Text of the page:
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Insights / March 5, 2019

Being an Outsider

Image of taxi cab door, with words Being An Outsider.

By Liz Tupper

Whenever I talk about being a woman in tech to people who haven’t had my experience, I like to share a story that I think anyone can relate to.

The first time I went to Washington, D.C., I had a super awesome beige coat I was really proud of. While walking around, though, I realized right away that no one in D.C. wears anything but black. I immediately felt like a tourist. I was self-conscious to the point that I changed my behavior — I was quieter, less confident, and less excited to go out and enjoy the trip.

This goes for anyone walking into a job or a project or an industry where they’re “the only one.” You’re constantly aware of the fact that no one else looks like you, and you might not express your full self because you’re worried people are judging or making assumptions about you.

Towards the end of my trip, I was in a cab and started lamenting to the driver about my coat and how I was so embarrassed. We were at a stoplight, and he turned around and said, “It’s okay, we accept coats of all colors here.” Right away, my attitude changed. I was reassured, and felt proud of my coat again instead of being self-conscious about it.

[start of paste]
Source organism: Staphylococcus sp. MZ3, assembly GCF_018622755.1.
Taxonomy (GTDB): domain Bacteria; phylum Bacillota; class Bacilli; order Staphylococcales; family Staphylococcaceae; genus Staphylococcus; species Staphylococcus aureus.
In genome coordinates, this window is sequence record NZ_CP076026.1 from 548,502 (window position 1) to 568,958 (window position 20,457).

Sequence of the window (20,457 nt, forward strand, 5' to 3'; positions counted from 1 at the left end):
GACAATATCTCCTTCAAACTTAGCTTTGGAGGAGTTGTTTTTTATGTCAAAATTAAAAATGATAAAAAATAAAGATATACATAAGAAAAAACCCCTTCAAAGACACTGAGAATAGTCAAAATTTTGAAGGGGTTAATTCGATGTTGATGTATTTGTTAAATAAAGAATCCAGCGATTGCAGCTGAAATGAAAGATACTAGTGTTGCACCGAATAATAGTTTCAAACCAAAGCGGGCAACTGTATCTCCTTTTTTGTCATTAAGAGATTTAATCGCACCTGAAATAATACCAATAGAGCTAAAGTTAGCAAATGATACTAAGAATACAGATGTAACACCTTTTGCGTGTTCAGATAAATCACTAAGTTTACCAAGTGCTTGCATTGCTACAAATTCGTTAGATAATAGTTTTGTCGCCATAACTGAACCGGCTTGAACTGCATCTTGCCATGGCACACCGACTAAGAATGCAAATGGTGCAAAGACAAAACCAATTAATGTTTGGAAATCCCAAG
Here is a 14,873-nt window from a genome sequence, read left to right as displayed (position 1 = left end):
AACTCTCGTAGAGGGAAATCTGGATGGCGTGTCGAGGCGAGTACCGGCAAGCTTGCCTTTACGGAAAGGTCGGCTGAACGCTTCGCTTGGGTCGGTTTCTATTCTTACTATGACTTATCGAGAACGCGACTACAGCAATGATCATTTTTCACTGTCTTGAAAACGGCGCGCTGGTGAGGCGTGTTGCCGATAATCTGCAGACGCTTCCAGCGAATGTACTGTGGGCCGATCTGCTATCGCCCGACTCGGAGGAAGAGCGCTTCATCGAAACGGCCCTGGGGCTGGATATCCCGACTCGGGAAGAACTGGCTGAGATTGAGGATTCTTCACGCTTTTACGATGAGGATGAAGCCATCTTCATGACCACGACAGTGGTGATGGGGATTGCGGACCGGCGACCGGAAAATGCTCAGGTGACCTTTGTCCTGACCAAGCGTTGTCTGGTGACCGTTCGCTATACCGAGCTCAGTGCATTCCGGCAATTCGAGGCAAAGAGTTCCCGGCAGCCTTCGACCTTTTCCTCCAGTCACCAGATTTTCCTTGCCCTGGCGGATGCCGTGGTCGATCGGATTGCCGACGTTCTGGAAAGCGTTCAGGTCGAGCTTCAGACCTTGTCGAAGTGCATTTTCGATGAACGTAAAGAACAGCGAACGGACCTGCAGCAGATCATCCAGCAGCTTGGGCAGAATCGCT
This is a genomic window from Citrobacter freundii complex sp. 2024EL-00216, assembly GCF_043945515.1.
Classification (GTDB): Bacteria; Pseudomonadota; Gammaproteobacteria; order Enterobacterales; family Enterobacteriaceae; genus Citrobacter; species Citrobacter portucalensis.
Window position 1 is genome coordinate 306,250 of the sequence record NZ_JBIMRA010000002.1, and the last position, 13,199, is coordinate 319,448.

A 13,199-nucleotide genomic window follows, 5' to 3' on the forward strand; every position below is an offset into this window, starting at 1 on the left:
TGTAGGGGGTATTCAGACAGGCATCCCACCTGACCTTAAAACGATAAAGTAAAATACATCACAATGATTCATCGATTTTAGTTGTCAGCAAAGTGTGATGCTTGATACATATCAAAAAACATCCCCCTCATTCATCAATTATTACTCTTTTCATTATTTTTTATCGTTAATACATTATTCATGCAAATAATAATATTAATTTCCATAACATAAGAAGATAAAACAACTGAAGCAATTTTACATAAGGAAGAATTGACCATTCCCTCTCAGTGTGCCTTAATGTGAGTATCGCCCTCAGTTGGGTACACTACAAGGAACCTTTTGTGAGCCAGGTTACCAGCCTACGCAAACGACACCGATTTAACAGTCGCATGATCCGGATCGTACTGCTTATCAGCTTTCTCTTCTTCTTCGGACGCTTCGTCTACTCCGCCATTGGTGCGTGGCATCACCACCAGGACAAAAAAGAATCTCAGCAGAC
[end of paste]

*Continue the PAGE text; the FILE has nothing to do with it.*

That cab driver played a role for me that is valuable for anyone who feels like an outsider. Just having one person say, “You belong here, we appreciate you,” makes a huge difference in helping someone feel more accepted.

You can play that role if you work with someone who is one of the few women or people of color in your industry, or who might otherwise be underrepresented in the room. Thank them for being part of the team, acknowledge their great work, and ask for their opinion if they’re not speaking up in meetings. Make an effort to include people, because they’re there for a reason: They’re talented at what they do.

Everyone has been in a situation where they felt like they didn’t belong. You may not know what it’s like to be the only woman or the only person of color in a room, but you’ve probably had an experience like my trip to D.C. Those moments allow you to understand what it’s like to be an outsider, and remind you to help others feel a little less alone.